What fuels the popularity of the disengagement plan? Most Israelis understood from the start that the Gaza settlements were just bargaining chips for a future peace agreement. Gaza, which holds over a million Palestinians in its tiny 143 square mile area, was always a hellish experience for soldiers. People usually returned from reserve duty muttering "Eyn lanu ma lehapess sham" - "There is no reason for us to be there." As it became increasingly evident that the peace agreement is not coming any time soon, and the settlement bargaining chips became increasingly burdensome on the IDF, Israelis, even hawkish PM Ariel Sharon, understood that it was time to get out. Most Israelis have also become tired of the total lack of progress in negotiations. Sound bites and photo-ops and peace plans come and go, but the killing and brutality and routine dehumanization continue unabated. Announcements and stories about removing illegal outposts come and go, along with promises to the Americans, but not a single inhabited outpost has been removed. Many agreed with Yahad party's Yossi Sarid that Sharon's disengagement plan might be a bluff, and that he never intended for it to succeed, submitting it to the Likud for a vote with lackluster support in order to kill the plan, after getting a letter from US President Bush backing Israeli stands on right of return for Palestinian refugees and on retaining at least some settlements in the West Bank. But the people at the demonstration came there to force Sharon to follow the plan for once. Disengagement represents an opportunity to break the stalemate.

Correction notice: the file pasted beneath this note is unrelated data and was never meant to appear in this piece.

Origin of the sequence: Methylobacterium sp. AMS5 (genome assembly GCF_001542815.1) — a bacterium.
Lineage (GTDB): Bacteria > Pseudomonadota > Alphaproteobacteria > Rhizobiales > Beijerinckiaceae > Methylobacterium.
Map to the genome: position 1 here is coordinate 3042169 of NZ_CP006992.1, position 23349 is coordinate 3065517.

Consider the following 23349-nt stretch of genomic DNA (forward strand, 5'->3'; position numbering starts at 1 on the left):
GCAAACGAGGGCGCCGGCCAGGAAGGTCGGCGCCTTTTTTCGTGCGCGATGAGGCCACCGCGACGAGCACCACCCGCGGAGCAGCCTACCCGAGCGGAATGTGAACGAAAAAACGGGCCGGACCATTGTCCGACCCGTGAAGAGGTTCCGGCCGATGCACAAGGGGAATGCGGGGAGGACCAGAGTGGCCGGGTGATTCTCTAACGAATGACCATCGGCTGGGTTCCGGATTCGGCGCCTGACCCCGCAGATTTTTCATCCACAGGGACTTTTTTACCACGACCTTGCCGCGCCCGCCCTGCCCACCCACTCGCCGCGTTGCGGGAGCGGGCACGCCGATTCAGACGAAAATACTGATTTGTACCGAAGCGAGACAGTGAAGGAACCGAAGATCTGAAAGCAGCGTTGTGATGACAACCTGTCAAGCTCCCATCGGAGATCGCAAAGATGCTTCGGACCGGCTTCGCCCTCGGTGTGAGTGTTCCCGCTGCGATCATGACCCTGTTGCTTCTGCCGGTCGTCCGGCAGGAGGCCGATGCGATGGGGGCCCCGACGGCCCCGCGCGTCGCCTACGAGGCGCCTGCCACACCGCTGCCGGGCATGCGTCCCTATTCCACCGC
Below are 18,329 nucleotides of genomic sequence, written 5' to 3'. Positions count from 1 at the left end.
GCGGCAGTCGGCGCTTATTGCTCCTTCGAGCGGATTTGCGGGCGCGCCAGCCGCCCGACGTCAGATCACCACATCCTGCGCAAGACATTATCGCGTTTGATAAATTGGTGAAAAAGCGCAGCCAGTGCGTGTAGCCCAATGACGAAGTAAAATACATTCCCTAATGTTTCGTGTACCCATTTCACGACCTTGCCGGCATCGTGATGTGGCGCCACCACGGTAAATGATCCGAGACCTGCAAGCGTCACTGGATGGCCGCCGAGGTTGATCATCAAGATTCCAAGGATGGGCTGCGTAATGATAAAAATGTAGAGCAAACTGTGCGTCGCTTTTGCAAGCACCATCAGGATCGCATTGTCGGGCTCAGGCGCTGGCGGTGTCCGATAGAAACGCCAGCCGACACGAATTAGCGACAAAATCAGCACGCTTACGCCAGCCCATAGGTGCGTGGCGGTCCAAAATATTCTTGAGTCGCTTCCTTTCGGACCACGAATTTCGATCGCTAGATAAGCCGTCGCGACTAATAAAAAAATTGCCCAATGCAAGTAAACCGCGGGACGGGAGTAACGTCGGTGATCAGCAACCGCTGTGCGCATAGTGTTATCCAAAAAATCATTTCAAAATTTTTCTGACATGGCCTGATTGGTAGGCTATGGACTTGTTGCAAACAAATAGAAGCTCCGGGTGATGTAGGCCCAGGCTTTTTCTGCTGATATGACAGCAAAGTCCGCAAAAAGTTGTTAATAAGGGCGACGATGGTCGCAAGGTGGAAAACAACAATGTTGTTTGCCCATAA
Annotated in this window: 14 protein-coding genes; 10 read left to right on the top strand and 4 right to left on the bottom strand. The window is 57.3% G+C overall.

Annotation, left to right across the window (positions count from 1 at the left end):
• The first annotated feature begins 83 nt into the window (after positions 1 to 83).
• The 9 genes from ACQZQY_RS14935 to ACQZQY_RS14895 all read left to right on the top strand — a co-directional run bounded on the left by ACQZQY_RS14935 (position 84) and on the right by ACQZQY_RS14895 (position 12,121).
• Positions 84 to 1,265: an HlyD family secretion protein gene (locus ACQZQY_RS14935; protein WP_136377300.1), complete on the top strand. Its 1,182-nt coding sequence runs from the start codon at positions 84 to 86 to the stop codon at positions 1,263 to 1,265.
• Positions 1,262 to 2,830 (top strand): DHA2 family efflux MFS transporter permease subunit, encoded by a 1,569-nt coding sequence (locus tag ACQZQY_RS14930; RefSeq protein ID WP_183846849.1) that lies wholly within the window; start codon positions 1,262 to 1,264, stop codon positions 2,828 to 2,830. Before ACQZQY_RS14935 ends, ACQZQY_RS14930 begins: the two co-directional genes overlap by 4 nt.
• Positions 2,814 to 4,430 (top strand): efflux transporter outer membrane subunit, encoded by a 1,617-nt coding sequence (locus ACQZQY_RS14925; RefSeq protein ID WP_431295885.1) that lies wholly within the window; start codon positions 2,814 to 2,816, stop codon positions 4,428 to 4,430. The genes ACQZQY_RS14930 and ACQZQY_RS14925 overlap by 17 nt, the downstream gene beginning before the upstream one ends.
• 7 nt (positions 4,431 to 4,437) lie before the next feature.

Not all the demonstrators favored unilateral disengagement. A large contingent carried signs calling for a negotiated settlement and support for the Geneva Accord hammered out by dovish Yahad party leader Yossi Beilin and Israeli and Palestinian representatives. However, the demonstration was impressive proof that the peace movement is not dead in Israel, and that in the right circumstances, it could be a potent political force. The organizers vowed that this demonstration is only the start of a campaign to get Israel out of Gaza.

Ami Isseroff


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Original text copyright by the author and MidEastWeb for Coexistence, RA. Posted at MidEastWeb Middle East Web Log at http://www.mideastweb.org/log/archives/00000259.htm where your intelligent and constructive comments are welcome. Distributed by MEW Newslist. Subscribe by e-mail to mew-subscribe@yahoogroups.com. Please forward by email with this notice and link to and cite this article. Other uses by permission.

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Replies: 5 comments